Support groups tend to be nondenominational. I found this out the first time I sat in a circle in the back room of a Church. You are holy adjacent, but not required to be holy. You are invited to speak, but if you have no words, you’re given space to simply exist.
When the hour-long meeting is coming to a close, the Serenity Prayer fills up the room. The idea of prayer also takes on new meaning within those walls — less of a plea to step into holiness and more of one to step into your own life.
God, grant me the serenity to accept the things I cannot change.
Grant me courage to change the things I can.
Grant me wisdom to know the difference.
The first time I heard it, it was a lightbulb moment with the question, “where had this prayer been my entire life and especially throughout my entire career?” I’m in and out of support groups for reasons other than creativity, but let’s not complicate a good thing. The Serenity Prayer is a lifeline for anyone creating, writing, ideating, supporting, generally putting themselves out there in the creator economy.
The list of things I cannot control is long and if I let it nerve-racking. Every guru on the Internet makes a buck and change out of selling the notion that if you just try hard enough, the code can be cracked, will be cracked, has already been cracked in a different life if you pay enough attention to the stars.
I don’t know if they’re right or wrong, but I do know that the foundation my anxiety and mental health rest upon can’t take a constant sledgehammer of me believing that I control all things. I know because for so long it’s how I’ve operated.
If I was a perfect little girl in school or at home then maybe the adults in my life would act differently or show up better.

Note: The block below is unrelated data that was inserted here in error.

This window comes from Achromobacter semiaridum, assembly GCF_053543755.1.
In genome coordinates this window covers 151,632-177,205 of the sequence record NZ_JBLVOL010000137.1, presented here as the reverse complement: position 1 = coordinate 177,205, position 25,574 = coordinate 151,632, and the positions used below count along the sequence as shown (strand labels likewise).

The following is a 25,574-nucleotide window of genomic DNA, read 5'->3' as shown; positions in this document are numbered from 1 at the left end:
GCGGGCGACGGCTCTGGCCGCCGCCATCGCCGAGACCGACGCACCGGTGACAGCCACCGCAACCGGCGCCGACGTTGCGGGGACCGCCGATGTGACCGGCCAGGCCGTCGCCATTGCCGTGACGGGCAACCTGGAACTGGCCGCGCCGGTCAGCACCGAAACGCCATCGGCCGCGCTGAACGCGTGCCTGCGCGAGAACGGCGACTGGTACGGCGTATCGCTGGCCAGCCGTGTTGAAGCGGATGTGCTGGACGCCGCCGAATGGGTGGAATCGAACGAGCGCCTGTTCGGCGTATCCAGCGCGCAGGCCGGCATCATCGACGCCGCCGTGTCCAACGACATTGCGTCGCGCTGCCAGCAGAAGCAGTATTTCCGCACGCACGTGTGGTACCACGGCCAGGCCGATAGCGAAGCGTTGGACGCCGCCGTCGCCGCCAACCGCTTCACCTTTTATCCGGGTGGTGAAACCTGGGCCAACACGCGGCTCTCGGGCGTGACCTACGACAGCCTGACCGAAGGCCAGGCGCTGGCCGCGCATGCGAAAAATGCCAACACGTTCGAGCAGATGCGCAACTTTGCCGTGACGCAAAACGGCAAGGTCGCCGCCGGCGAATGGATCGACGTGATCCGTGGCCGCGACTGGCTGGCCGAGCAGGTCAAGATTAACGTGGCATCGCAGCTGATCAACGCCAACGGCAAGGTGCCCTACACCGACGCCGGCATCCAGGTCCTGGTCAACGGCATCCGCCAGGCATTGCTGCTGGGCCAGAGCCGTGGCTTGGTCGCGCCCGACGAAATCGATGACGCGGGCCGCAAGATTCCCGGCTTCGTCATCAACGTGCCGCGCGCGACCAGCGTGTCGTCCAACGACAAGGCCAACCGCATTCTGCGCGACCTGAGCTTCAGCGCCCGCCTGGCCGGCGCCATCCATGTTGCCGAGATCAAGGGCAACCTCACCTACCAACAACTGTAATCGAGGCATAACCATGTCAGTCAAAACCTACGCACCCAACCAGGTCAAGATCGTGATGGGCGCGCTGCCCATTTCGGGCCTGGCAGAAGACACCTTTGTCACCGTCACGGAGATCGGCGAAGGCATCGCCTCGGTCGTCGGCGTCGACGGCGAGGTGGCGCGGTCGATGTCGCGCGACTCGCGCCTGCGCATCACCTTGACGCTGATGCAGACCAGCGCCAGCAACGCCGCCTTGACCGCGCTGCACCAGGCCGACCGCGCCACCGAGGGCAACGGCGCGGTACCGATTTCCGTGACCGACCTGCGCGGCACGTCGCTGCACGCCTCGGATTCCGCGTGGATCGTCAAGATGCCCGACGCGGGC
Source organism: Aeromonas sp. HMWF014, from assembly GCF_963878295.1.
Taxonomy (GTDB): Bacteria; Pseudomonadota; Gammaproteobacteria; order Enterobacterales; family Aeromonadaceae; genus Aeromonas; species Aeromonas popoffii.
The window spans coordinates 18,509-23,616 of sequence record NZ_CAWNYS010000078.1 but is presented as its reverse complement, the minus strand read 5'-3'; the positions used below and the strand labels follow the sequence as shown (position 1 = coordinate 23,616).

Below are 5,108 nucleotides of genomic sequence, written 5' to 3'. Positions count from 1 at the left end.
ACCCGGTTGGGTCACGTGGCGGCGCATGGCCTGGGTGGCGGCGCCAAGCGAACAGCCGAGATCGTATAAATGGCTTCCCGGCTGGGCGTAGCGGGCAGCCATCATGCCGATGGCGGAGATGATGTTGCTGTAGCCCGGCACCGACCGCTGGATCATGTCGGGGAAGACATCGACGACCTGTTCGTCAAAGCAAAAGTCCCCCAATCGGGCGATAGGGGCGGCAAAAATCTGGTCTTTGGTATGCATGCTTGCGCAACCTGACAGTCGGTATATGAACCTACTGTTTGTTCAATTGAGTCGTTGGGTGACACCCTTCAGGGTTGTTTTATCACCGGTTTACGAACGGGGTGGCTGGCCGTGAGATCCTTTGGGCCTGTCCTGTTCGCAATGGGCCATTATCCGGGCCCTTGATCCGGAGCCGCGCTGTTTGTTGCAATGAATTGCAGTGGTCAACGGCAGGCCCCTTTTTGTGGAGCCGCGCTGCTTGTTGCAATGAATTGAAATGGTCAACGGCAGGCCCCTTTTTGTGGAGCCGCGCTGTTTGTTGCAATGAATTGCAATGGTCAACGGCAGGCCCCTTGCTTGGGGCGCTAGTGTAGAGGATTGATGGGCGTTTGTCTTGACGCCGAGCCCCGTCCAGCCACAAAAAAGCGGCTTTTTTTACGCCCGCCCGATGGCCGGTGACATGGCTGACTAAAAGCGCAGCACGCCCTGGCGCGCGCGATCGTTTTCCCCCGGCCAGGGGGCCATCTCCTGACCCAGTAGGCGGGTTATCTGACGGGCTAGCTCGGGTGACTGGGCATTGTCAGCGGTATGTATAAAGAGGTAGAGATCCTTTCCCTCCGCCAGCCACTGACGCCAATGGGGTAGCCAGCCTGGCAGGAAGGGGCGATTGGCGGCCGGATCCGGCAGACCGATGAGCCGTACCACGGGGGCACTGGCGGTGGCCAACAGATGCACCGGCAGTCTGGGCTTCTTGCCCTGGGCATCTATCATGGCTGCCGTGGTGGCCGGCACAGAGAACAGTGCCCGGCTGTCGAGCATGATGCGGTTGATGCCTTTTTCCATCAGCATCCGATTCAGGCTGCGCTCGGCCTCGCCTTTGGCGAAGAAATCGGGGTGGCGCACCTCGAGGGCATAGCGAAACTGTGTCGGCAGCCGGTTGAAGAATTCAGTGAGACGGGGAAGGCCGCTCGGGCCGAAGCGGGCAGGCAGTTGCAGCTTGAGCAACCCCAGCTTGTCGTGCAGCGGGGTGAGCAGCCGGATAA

If I was the perfect student then maybe I would fit in better in school.
If I checked all the boxes in my career then maybe I would get everything I wanted on the other side.
There are things I can control. There are things that I can do that have ripple effects of positivity or negativity on my life and circumstances. I have agency, after all.
But, in the same breath, it’s freeing to admit that there are things I can’t control and I shouldn’t pretend I can.
Instead, under the umbrella of “Things I Can’t Control” — right alongside “death” and “the price of guacamole”— needs to exist “what other people think of my work,” “when someone else will green light a project,” or high-level (and most gut-gnawing) “what other people think of me.”
Knowing the difference between what you can and can’t control is a muscle you strengthen over time. It’s why I like the third part of the prayer the most. “Grant me the wisdom to know the difference.”
It’s not grant them (whoever that may be in your life) the wisdom to tell you what the difference is, it’s grant me the wisdom to know the difference in my own life. When to start, when to stop, when to leave it in the hands of the Universe.
Whether you believe in god with a capital G or the word “God” as a stand-in for the forces that you subscribe to, I hope it brings you wisdom and also peace. Aim to fold it into the habit of your every day creative life not because it will help with work-life balance (what is that even?) but because it can be the difference-maker between your sanity and insanity.
In the meetings, it’s a reminder that the only person I can tend to, control, or heal, is myself. Bringing that into perspective helps make life more manageable.
I write about mental health, grief, and how to cope with life’s every day challenges on vivnunez.com.
Follow along on my instagram.com/vivnunez for mini-essays on the same topics.
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